Tuesday, December 12, 2017

Pakatan backs calls to curb PM’s power to appoint, promote judges

Asila Jalil

Pakatan backs calls to curb PM’s power to appoint, promote judges
The current laws do not oblige the prime minister to give any reason if he rejected judges nominated by the Judicial Appointments Commission, which gives the perception that Malaysia’s judiciary lacks independence. – The Malaysian Insight file pic, December 12, 2017.
THE power of the prime minister to influence the appointment and promotion of judges is too strong and needs to be curbed to protect the independence of the judiciary, said Pakatan Harapan parties.

DAP said the matter should be included in its election manifesto.

PKR’s N. Surendran said the prime minister has the power to appoint judges as the Yang di-Pertuan Agong was required to act on the advice of the prime minister under the federal constitution.

“Article 122B as it stands, gives the power to appoint judges to the prime minister. This is because by virtue Article 40(1), the (Yang di-Pertuan) Agong is bound by the prime minister’s advice.”

He also said the independence of the judiciary can only be ensured by removing the prime minister’s role in the appointment and promotion of judges.

“Otherwise, the executive has too great an influence and power over the judiciary,” said Surendran, adding that the proposal is in line with PKR’s commitment to ensure the independence of key institutions.

The move was recently called for by pro-moderation group of prominent former civil servants, G25, who questioned the current laws which did not oblige the prime minister to give any reason if he rejected judges nominated by the Judicial Appointments Commission (JAC).  

DAP’s legal bureau chief Gobind Singh Deo said he will push for the proposal to be included in the party’s election manifesto and talks are being held over the matter.

“I would support any move to distance the prime minister from having any role to play in the appointment or promotion of judges.

“We should (include it in the manifesto). I would recommend that it be included. Discussions are currently being held over a wide range of topics, including this,” he told The Malaysian Insight.

Bersatu supreme council member Dr Rais Hussin Mohamed Ariff said the proposal would ensure that the judges are “truly independent and not beholden to anyone”.

However, he stopped short of saying whether Bersatu would include the proposal in its manifesto.

“A proper mechanism can be instituted to ensure this proposal be attained.

“As for the manifesto, kindly wait for the eventual announcement as PH (Pakatan Harapan), though it has drafted the manifesto, is doing a series of engagements with various stakeholders.”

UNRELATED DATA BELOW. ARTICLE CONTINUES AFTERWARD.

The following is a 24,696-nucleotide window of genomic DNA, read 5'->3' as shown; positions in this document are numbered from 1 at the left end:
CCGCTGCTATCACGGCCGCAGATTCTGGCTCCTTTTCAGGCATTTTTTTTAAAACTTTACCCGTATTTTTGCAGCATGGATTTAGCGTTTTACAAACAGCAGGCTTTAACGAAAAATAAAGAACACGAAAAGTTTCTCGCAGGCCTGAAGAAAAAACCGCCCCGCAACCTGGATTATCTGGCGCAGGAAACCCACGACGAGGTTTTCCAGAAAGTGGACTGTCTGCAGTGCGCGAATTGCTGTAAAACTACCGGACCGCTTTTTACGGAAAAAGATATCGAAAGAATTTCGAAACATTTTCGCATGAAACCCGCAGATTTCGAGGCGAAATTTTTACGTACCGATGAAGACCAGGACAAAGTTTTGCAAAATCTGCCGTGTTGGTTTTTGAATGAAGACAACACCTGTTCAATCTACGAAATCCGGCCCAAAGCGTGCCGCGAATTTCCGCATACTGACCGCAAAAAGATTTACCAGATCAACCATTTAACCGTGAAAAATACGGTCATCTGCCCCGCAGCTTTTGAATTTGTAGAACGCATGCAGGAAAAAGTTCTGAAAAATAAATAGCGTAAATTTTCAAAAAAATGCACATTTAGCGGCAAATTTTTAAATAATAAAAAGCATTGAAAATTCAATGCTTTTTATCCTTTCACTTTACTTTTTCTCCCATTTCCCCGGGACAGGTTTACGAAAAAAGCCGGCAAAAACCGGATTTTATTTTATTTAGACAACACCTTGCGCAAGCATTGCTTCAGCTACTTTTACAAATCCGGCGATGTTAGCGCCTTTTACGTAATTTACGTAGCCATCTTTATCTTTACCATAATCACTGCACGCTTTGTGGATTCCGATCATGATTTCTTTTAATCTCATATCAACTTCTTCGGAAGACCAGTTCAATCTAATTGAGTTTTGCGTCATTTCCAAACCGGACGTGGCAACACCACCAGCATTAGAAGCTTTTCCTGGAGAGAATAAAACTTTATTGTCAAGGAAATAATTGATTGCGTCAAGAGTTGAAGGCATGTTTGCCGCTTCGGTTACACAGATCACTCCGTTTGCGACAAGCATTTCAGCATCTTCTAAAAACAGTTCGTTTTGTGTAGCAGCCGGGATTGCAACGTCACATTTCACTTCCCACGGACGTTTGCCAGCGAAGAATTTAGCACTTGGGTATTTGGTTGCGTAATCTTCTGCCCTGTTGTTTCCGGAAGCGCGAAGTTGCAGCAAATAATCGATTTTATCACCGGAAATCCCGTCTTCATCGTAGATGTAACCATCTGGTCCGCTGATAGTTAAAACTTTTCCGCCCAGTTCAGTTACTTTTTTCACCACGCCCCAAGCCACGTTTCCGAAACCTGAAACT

Amanah vice-president Dr Mujahid Yusof Rawa said the party has always called for the judiciary to be independent.

“Judges should be independent. And the executive should not interfere. And ‘yes’ to anything that will help the judiciary to be more independent,” he told The Malaysian Insight.

Concerns over the prime minister’s powers in making judicial appointments surfaced again this year when the government in July announced the term extensions of Chief Justice Raus Sharif and Court of Appeal president Zulkefli Ahmad Makinuddin by appointing them as additional judges upon reaching the retirement age.

G25 described the current constitutional provisions which made prime minister the person who effectively decides on the appointments or promotions of judges, as “unsatisfactory”.

The group said the Yang di-Pertuan Agong was constitutionally obliged to act on the advice of the prime minister and this “gives rise to the perception that the judiciary is beholden to the executive.

“It is proposed (that) the prime minister plays no role at all in the appointment of judges.

“Instead of the prime minister, JAC should recommend the names to the Conference of Rulers (for their views) and, thereafter, to the Agong,” it said in its report on “Invigorating economic confidence in Malaysia”, released on Saturday in Kuala Lumpur.

Article 122B of the constitution provides that the appointments of the chief justice, president of the Court of Appeal, chief judges of the high courts, and other judges of the Federal Court, Court of Appeal and high courts shall be made by the Yang di-Pertuan Agong, acting on the advice of the prime minister, after consulting the Conference of Rulers.

Changing constitutional provisions, however, would require the support of two-thirds of the Dewan Rakyat’s 222 MPs. The ruling Barisan Nasional has 132 lawmakers, PH 88 and two are independents. – December 12, 2017.

~ The Malaysian Insight

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